They may have blue eyes instead of the traditionally darker eyes that are more common in other recognised French Bulldog coat colours.

A Blue French Bulldog may have a lighter grey coloured nose and lips, instead of the usual black colour. 

Unfortunately, Blue French Bulldogs can be more prone to inheriting a condition known as CDA or Colour Dilution Alopecia. This can cause hair loss, flaky and itchy skin and other skin conditions.

Not all Blue French Bulldogs suffer from this condition, but there are many that do.

It often requires life-long treatment and can cause a great deal of irritation and discomfort for your French Bulldog if they suffer with CDA. 

What Is A Merle French Bulldog?

A Merle French Bulldog has a mottled coat usually made up of various shades of black, blue and white hairs. Merle is a coat pattern as opposed to a specific colour.

Each Merle French Bulldog’s coat will be totally unique and individual. They may have blue eyes, or even one blue and one brown eye, which is known as Heterochromia.

It’s vital that two French Bulldogs with Merle coats are not bred together to try and produce more Merle puppies.

This is highly likely to create ‘double-merle’ puppies who often have long term hearing and vision impairments.

Merle French Bulldogs are not an accepted or regcognised colour with either the UK or American Kennel Club.

What Is An Isabella French Bulldog?

An Isabella French Bulldog has a diluted liver coloured coat.

They tend to be extremely rare as this is a difficult colour to produce, given the genes that create it are so recessive.

Isabella French Bulldogs usually have lighter coloured noses and lips, than other colours of French Bulldogs. Their nose and lip colour range from very light brown to pink and they tend to have either light blue eyes or light brown eyes.

Similarly to Blue French Bulldogs, Isabella French Bulldogs can also inherit Colour Dilution Alopecia or CDA. This condition is commonly seen in dilute coloured dogs. 

Isabella French Bulldogs are a diluted version of liver coloured coats, whereas Blue French Bulldogs are a diluted version of black coloured coats. 

French Bulldog on a yellow background with a speech bubble that says 'What colours can we be?'
French Bulldog Coat Colours

Do White French Bulldogs Have Health Issues?

White French Bulldogs can be more prone to suffering from serious and complex health issues. This could include vision and hearing issues, skin conditions and increased sun sensitivity.

In the UK, it’s not acceptable under the Kennel Club breed standard, to have a completely white coated French Bulldog. Even Pied French Bulldogs shouldn’t be predominantly white.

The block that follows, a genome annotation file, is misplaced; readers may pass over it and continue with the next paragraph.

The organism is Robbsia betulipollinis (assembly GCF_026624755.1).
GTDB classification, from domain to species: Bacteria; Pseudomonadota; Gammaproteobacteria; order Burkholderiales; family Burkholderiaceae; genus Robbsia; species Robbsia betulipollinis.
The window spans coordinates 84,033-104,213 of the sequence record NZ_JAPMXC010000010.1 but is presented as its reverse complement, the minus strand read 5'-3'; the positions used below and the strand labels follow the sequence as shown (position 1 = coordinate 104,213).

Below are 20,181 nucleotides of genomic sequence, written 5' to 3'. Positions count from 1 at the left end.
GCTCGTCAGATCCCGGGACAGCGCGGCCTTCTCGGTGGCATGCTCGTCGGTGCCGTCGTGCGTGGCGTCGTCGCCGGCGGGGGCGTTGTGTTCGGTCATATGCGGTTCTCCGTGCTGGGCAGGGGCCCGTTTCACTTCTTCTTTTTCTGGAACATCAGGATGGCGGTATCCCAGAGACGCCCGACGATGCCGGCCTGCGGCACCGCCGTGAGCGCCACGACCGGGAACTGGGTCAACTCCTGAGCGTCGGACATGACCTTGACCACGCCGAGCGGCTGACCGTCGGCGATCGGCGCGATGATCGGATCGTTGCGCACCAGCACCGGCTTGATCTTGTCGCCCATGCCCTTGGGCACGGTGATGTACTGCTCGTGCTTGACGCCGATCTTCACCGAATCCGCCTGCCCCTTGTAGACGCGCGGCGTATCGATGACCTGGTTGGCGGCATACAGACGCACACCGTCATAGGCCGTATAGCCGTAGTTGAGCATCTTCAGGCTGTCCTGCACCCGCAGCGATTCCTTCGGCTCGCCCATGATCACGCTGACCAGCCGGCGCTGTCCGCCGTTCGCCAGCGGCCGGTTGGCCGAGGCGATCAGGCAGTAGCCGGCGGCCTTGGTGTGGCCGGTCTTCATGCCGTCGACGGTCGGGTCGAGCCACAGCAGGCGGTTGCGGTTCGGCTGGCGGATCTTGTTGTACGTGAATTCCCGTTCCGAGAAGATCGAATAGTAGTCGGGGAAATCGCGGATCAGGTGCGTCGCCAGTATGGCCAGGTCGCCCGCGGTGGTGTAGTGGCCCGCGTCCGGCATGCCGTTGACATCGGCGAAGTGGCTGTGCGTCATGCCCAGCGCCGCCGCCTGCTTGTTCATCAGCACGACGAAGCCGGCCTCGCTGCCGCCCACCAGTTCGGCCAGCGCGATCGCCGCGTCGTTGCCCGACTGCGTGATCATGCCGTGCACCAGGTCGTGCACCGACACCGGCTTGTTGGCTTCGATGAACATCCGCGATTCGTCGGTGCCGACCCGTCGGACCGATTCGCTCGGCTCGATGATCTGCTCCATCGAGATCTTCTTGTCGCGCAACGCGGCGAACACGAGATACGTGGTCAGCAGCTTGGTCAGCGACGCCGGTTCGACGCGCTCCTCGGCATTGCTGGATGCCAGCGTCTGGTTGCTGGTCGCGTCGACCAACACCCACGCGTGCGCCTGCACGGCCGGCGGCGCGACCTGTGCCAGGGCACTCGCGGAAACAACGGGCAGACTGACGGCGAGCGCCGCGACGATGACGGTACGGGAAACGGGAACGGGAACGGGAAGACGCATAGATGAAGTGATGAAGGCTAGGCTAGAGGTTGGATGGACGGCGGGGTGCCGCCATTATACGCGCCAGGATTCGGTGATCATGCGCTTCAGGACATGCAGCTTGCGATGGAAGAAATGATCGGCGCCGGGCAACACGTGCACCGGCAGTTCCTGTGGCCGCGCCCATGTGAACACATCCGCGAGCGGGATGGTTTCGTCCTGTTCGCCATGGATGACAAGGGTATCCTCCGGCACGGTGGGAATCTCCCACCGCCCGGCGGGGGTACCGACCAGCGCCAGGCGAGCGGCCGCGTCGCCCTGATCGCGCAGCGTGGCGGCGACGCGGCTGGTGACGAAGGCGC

However, in the US, the American Kennel Club (AKC) do accept completely white coated French Bulldogs. 

What Are The Rarest French Bulldog Colours?

Blue, Merle, Lilac, and Isabella are the rarest French Bulldog colours.

This is because these colour genes are recessive, meaning it would take both parents of the French Bulldog puppy to carry these genes to be in with a chance of producing a puppy in this colour. 

So, for example, if a female French Bulldog who carries the brindle and merle genes is then bred with a male French Bulldog who carries the same brindle and merle genes, then it’s likely they will have mostly brindle puppies.

Brindle is a dominant gene and Merle is recessive. So, even though they both carry the merle gene, this doesn’t automatically mean that the puppies will be merle coated. 

Another reason that these colours are rare is because they’re not recognised by either the UK or American Kennel Club.

Therefore, registered responsible breeders are less likely to intentionally breed these colours, meaning there are less of them to buy.

Breeders that intentionally breed these coat colours don’t tend to put the puppy’s health first, instead choosing looks over their health and wellbeing. 

Of course, it doesn’t mean they’ll all be born with health issues, but some will.

Why Are Some French Bulldog Colours More Expensive?

Some breeders choose to sell ‘rare’ coloured French Bulldogs puppies for a higher price than the standard breed colours.

However, you should always be cautious of breeders who charge more for particular colours of French Bulldogs, as they may not always be breeding healthy puppies.

If their focus is placed solely on breeding for looks and profit, they could overlook more important factors, such as the health of their parents. This can put the puppies at increased risk of genetic health conditions. 

So, always look for a good breeder that puts the health and welfare of the puppy first, and don’t get pulled in by the rare and unusual coat colours!

So there you have it! French Bulldogs come in a variety of coat colours and patterns. Some coat colours are breed standard, some are non-breed standard, and some have health problems associated with them. The best thing you can do is get your new puppy from a reputable and registered dog breeder, to ensure their health and wellbeing is being put first.